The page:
CS 307 Hwk 5: Textured Barn
The emphasis in this assignment is working with textures. It's not
primarily about geometry, though you will be modifying texture
coordinates, which live in the geometry object. Also, it uses material and
lighting, but keep this part simple. It's also not about cameras, so feel
free to use
Here's the goal, a barn with siding and roofing, which I'm calling a textured barn.
Note the four modes that the GUI makes available:
- showFaces helps to explain the geometry
- showTextures helps to explain how the default texture coordinates are assigned
- showLighting puts white Phong material on the barn, so you can see the lighting effects
- showResult is, of course, the desired product
These modes will help you understand where the faces are and how the textures are arranged (at least initially), though you have control of the texture coordinates. You only need to implement the last two modes.
Stuff to Know
- Texture repetition works best if the dimensions of the texture image are powers of two. You don't get an error if the dimensions are not powers of two (although you'll see a warning in the JS console), but the effect is as if you used "clamp." It's easy enough to use Pixlr or Photoshop (or even just Preview on a Mac) to resize an image to have power-of-two dimensions.
- The HTML file for the model solution loads
textured-barn-given.jscode file that you are encouraged to study, and use or adapt.
- The plain TW barn geometry does not have texture coordinates (unlike
most Three.js geometries). You need to add them. A function has been
written for you to do this, called
addTextureCoords(), in the file given above. You can use this function and then modify the assigned texture coordinates, or you can modify this function, or you can replicate its functionality in your own way; whatever you want. But if you use texture mapping and your geometry doesn't have texture coordinates, you'll get an "index out of bounds" error in the rendering.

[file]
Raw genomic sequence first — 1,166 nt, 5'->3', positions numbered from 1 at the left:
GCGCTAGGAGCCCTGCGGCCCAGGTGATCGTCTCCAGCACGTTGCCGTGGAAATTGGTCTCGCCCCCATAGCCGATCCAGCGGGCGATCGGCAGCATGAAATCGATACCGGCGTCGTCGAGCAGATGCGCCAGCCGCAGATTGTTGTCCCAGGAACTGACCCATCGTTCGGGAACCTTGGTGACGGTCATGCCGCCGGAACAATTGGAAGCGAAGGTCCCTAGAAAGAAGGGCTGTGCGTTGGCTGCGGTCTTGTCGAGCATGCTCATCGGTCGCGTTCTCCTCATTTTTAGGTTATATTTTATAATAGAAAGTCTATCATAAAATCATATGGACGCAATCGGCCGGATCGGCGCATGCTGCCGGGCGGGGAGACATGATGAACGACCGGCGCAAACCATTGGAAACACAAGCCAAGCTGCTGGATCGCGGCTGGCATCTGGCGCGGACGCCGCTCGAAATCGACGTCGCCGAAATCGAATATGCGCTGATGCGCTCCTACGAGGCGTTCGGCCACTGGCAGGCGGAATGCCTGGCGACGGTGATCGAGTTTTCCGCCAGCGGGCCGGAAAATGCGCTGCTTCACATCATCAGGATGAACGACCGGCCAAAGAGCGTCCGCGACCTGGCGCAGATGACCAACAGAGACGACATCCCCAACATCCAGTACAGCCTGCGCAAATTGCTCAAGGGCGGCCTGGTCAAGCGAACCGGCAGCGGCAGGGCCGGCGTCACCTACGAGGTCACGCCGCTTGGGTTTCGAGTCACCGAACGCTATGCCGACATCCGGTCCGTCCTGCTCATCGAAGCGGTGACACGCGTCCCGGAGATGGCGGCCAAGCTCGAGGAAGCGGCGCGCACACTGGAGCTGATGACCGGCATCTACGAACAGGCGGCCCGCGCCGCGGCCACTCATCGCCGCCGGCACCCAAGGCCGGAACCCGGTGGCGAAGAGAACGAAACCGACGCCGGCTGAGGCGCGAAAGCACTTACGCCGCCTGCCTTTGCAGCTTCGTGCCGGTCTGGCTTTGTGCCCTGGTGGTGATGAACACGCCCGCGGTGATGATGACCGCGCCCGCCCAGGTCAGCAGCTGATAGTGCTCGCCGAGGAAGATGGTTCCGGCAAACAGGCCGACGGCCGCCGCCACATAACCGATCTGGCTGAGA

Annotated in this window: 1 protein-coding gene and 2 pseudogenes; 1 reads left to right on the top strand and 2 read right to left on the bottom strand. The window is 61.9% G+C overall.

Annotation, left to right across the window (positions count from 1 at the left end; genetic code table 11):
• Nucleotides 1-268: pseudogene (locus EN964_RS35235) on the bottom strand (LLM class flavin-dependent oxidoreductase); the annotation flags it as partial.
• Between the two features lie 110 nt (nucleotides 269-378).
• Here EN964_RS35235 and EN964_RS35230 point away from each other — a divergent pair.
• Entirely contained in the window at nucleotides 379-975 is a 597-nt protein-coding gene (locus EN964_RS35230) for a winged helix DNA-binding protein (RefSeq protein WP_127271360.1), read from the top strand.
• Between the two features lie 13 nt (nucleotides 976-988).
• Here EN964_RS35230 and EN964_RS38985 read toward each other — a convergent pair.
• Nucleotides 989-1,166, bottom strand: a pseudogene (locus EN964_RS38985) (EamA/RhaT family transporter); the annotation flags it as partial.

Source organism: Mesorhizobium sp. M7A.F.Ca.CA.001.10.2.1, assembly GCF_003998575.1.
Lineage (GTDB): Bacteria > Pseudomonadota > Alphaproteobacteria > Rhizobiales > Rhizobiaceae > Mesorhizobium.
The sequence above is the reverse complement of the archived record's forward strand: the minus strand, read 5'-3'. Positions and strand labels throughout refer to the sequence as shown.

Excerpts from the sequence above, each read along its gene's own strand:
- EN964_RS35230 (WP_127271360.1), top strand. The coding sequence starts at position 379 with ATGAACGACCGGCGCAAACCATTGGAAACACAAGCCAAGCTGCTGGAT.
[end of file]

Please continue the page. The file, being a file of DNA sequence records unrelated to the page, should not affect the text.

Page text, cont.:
What You Need to Do
Write your own program that mimicks this object:
- Use material and lighting throughout;
THREE.MeshBasicColor, though of course you can use them when debugging.
- You'll need an ambient light and a directional light.
- Make your best guess at the material colors.
- Texture-map some textures on the walls and roof of the barn. Use wood or brick or some kind of reasonable "wall-like" material for the sides, and similarly for the roof. You don't need to use textures exactly like the ones used in the model solution; make it look nice.
- Note that the top of the front and back aren't triangles that are part of quads. You'll need to figure out the best way to deal with this.
- There's a GUI with a four-item menu. You need not implement the first two, but implement some way to turn off the material so that we can see the lighting. This will help you in your debugging, too, so it's not a waste of time.
- You will need to add texture coordinates to your barn (see earlier comments).
- You must use repetition in your
texture-mapping: find an image that looks nice as part of the
barn's sides or roof, and then
tileit across the surface. That's much of what texture-mapping is about.
- Feel free to ask questions!
Implement this as
hwk5-textured-barn.html in your
Please read the standard instructions for all assignments
Grade sheet for students